Because changing magnetic fields are always accompanied by electric fields, the two can be reflected as a pair by highly conducting surfaces or absorbed by poorly conducting surfaces. In these cases, the electric fields push and pull on electric charges in the surfaces and it is through these electric fields that the magnetic fields are reflected or absorbed. However, this effect works much better at high frequencies than at low frequencies, where very thick materials are required. Appliances that operate from the AC power line have magnetic fields that change rather slowly with time (only 120 reversals per second or 60 full cycles of reversal each second) and that are extremely hard to shield with conducting material. Instead, their magnetic fields have to be trapped in special magnetic materials that draw in magnetic flux lines and keep them from emerging into the surrounding space. One of the most effective magnetic shield materials is called "mu metal", a nickel alloy that's like a sponge for magnetic flux lines. Since it also conducts electricity pretty well, it is an effective shield for electric fields. So if you wrap your mercury vapor ballasts in mu metal, there would be almost no electric or magnetic fields detectable outside of the mu metal surface.


943. Why do neutrinos only spin left? — BA, Fairbury, IL
The absence of right-handed neutrinos is simply a feature of our universe and I don't believe anyone has a good explanation for their absence. Actually, it's still possible that right-handed neutrinos exist, but if they do exist, then they don't interact with other matter by way of any known force other than gravity. Even left-handed neutrinos barely interact with matter—they experience only gravity and the weak force, and usually pass through the entire earth without being absorbed. It could be that right-handed neutrinos are also present but that they don't even experience the weak force.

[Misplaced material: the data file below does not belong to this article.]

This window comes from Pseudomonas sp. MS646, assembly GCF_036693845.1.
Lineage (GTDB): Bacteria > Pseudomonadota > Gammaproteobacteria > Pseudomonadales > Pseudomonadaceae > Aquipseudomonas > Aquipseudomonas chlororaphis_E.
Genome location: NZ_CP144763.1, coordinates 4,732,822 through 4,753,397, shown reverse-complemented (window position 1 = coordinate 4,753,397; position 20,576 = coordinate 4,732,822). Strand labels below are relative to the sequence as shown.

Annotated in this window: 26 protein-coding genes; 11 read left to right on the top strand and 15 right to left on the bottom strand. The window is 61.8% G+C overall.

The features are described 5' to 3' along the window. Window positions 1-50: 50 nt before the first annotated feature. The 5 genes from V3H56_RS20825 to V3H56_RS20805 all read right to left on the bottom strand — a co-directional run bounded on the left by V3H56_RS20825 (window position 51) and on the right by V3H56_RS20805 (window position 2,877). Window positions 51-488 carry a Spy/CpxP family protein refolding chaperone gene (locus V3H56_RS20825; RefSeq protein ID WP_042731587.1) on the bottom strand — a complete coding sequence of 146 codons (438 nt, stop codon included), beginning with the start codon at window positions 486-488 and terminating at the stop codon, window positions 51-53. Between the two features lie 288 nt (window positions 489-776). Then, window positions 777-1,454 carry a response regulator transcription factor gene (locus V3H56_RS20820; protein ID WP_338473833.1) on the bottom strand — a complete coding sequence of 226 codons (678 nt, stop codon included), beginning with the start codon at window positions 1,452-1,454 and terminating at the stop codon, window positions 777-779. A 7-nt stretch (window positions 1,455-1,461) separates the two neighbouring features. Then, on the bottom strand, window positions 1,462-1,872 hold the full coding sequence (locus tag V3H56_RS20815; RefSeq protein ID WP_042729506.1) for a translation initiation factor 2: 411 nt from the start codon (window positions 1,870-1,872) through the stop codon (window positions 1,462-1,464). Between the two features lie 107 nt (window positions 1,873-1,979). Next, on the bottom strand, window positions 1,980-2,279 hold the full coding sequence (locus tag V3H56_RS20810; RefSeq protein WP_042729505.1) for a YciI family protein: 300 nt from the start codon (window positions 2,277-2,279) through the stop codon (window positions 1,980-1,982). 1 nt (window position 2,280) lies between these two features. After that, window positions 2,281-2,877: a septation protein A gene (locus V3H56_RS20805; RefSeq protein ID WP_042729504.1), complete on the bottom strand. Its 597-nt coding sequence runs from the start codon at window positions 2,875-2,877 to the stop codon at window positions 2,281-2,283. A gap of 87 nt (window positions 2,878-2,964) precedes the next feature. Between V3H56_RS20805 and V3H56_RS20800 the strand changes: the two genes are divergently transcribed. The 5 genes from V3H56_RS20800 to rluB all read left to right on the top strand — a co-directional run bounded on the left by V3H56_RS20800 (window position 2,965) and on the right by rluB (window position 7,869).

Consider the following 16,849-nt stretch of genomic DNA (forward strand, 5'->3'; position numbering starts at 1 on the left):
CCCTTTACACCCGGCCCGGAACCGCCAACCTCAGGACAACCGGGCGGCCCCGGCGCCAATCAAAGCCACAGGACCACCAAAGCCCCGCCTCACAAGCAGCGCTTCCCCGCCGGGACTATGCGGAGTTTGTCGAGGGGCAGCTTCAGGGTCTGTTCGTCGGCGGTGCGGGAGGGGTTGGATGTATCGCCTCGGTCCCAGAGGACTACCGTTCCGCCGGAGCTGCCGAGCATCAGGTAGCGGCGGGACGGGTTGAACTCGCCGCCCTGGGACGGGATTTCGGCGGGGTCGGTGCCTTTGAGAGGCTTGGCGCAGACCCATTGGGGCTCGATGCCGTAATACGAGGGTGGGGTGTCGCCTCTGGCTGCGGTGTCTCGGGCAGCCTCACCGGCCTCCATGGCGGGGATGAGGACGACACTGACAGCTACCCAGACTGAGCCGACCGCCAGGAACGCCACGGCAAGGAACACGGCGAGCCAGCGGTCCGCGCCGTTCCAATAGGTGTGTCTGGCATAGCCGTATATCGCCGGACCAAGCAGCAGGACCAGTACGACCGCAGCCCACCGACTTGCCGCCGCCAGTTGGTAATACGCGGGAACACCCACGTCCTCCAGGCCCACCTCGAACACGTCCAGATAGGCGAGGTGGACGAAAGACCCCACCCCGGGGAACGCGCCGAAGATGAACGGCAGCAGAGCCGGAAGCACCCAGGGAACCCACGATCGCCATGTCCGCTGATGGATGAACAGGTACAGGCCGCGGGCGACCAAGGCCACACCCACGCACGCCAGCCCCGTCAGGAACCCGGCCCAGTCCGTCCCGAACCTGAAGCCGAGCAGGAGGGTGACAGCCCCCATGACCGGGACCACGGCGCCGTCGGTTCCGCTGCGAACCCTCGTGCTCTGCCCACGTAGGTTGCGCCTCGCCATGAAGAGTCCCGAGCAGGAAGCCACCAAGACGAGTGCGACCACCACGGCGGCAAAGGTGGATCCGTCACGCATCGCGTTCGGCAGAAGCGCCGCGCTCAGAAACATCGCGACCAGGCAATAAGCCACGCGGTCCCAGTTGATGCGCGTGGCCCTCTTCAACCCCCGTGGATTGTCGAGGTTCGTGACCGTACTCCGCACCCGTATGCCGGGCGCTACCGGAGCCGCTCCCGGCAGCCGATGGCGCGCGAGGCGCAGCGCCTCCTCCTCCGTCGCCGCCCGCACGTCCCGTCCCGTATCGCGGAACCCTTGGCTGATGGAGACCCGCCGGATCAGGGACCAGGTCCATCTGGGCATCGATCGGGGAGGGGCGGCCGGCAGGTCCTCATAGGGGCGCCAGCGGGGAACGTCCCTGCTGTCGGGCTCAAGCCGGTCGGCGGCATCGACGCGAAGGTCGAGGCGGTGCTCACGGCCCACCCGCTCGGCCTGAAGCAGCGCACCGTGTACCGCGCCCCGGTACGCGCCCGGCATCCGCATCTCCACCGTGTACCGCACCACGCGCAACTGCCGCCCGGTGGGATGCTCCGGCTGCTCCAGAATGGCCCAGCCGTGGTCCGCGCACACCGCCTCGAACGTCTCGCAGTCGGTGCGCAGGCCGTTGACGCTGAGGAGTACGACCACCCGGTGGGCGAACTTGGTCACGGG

944. A charge coupled device converts light (photonic energy) into electric energy. What is the underlying mechanism that makes this happen? — PM, Belfast, Ireland
As in any photoelectric cell, the energy from a single particle of light—a photon—is used to raise the energy of an electron in a diode and to propel that electron from one side of the diode to the other. In this process, the light energy is partly converted to electrostatic potential energy and partly to thermal energy. Since a diode only carries current in one direction, the electron is unable to return to its original side. In a photoelectric cell, the electron flows through a circuit to return to the other side of the diode and provides energy to that circuit. In a charge coupled device, a complicated charge shifting system transfers the electrons to a detector that registers how much light was absorbed.